How DC/DC power efficiencies are meeting 5G challenges

Today’s wireless networks are struggling to keep up with the world’s insatiable hunger for more data, fueled by innovations such as the Internet of Things (IoT), autonomous cars and virtual reality. In response, new 5G technology promises to enable countless new applications, leading to exponential growth in transported data and a need for many more base stations and data centers. China is the frontrunner in 5G, with 460 million 5G connections expected by 2025, and the first 5G sites live already.

Some analysts predict that data rates will reach almost 107 exabytes (EB) per month by the end of 2023 (39% CAGR). With estimates that 5 kWh is currently needed to support the utilization of every GB of internet data, it’s clear that 5G power consumption will need to significantly decrease – if the technology is to be both environmentally sustainable and economically viable.

Problems for operators and data center owners

The 5G rollout will bring new challenges to network and data center operators. Within the network, the massive connectivity demands of IoT devices, and other applications, along with the short range of mmWave signals, will drive a huge increase in the number of base stations. Additionally, with massive MIMO technology, 5G base stations will have up to 64 transmitters. Without any efficiency measures, the 300 Watt input power requirement of a typical 4G base station radio unit will increase to 1100 to 1500 Watts for 5G.

With base stations already accounting for 60% of total network power consumption, and operators’ energy costs estimated to be 15% of operating expenditure, this is unsustainable, and innovative efficiency measures are needed. For example, designers of the Radio Frequency Power Amplifier (RFPA), one of the most power-hungry components, are increasingly moving from LDMOS to Gallium Nitride (GaN) transistors, thus increasing the efficiency of the power amplifier. Another key RFPA design technique is Envelope Tracking/Restoration (ET/ER), but this requires a very efficient DC-DC converter.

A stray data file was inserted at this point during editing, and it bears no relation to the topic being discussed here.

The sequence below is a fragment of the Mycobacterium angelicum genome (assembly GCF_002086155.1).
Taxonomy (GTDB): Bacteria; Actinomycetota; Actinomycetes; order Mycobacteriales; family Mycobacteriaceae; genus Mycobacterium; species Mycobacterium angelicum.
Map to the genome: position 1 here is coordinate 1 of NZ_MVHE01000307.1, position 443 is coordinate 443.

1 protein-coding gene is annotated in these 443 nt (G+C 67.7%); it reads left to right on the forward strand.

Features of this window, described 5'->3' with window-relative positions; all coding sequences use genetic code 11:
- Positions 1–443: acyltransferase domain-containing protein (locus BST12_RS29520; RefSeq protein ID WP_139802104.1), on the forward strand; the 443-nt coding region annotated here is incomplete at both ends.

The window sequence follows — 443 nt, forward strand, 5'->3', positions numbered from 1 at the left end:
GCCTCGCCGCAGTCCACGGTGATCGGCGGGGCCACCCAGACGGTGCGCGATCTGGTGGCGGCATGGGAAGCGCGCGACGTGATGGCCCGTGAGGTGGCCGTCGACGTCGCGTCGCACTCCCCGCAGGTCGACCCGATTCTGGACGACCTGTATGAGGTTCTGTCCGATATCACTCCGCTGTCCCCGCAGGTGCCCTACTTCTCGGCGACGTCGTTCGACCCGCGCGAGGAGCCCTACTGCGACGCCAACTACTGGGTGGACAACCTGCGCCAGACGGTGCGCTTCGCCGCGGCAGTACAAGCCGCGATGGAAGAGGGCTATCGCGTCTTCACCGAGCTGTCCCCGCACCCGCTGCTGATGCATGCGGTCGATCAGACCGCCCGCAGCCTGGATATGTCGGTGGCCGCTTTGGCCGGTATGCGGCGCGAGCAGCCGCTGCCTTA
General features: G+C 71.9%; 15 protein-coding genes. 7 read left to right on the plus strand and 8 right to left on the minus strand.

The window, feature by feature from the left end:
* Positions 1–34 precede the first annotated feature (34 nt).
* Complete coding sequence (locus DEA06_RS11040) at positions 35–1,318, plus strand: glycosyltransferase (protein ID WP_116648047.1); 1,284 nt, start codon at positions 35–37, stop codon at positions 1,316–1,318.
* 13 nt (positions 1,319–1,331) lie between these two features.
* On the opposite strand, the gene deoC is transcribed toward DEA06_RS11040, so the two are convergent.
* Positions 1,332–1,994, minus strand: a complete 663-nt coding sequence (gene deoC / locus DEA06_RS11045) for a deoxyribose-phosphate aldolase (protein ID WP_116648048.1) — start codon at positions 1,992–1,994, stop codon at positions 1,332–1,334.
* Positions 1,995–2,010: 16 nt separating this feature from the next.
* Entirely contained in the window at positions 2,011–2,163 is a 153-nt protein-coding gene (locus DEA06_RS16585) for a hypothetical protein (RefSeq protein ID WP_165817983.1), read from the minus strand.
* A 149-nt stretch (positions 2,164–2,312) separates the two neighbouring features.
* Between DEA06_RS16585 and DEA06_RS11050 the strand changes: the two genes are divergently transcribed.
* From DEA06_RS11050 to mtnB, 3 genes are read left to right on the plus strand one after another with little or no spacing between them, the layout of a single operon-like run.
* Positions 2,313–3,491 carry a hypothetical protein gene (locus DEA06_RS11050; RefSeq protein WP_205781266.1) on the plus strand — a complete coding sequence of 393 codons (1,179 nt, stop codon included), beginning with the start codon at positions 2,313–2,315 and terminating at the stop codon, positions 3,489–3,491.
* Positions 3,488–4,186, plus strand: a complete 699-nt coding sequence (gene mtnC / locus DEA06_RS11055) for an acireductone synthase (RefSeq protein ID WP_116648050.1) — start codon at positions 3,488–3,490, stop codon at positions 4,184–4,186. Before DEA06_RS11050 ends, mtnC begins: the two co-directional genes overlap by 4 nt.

In the data centre, increased processing power and storage capacity will be needed, meaning more servers, racks, power, cooling and space. Network and data center operators therefore face twin challenges of packing more functionality into smaller spaces and decreasing energy consumption.

Power supplies meet the technical challenge

New developments in power management and DC conversion techniques are helping solve this issue. They have transformed systems design, enabling more efficient and compact servers and other electronic equipment.

Firstly, digital power ICs (Figure 1) combine the benefits of both digital communications and modular DC/DC solutions, enabling system designers to develop more compact and efficient products with small form factors.

Time to market for new product development is shortened as designers can take advantage of the functionality within the power modules plus a range of support tools, freeing themselves from complex power supply design.

Figure 1: Flex Power Modules’ BMR480 Digital DC/DC Module

For powering RFPAs, analog DC/DC converters continue to improve, with innovations that are improving density, integration, reliability and efficiency. For example, Flex Power Modules’ PKB4216HDPI is a 250W rated DC/DC converter in the eighth-brick format, which is suitable for powering 50V GaN-based RFPAs as well as high voltage LDMOS applications. For higher-power RFPAs, the PKJ4000 series delivers up to 700W at 28V or 50V DC.

Figure 2: Flex Power Modules' PKB4216D

Customers rely on greater choice, quality and support

Following the recent acquisition of Ericsson Power Modules, Flex Power Modules has a track record of over 40 years in supplying power solutions for telecommunications and data centers. In China, the company's Shanghai site has 350 employees focused on delivering high quality technology that meets global standards, with mass production capabilities and the agility required to supply changing market demands.

Flex’s portfolio includes a wide range of isolated DC/DC converters and non-isolated point-of-load (PoL) converters, and also power interface modules (PIM) for ATCA applications, such as processor and switch blades. Its isolated DC/DC power products offer ultra-high efficiencies, currently up to 98%, extremely high reliability, configuration and control capabilities via PMBus, and compact formats down to sixteenth-brick size.

Flex’s leading-edge design tools include its Flex Power Designer software. This enables designers to run detailed simulations including thermal modelling, minimizing power system design errors and reducing development time – and hence cutting time-to-market.

Conclusion

The sustainability and economic viability of 5G networks and data centers increasingly depend upon advanced digital power supply techniques. Flex Power Modules is the world’s leading provider of digital power supply solutions with an end-to-end product portfolio which includes PIM, isolated brick and digital POL modules, as well as a growing range of analog RFPA-specific products to support LDMOS and GAN based designs. As well as improving efficiency, Flex’s wide portfolio enables developers to reduce design cycles and increase speed to market with innovative network and data center equipment.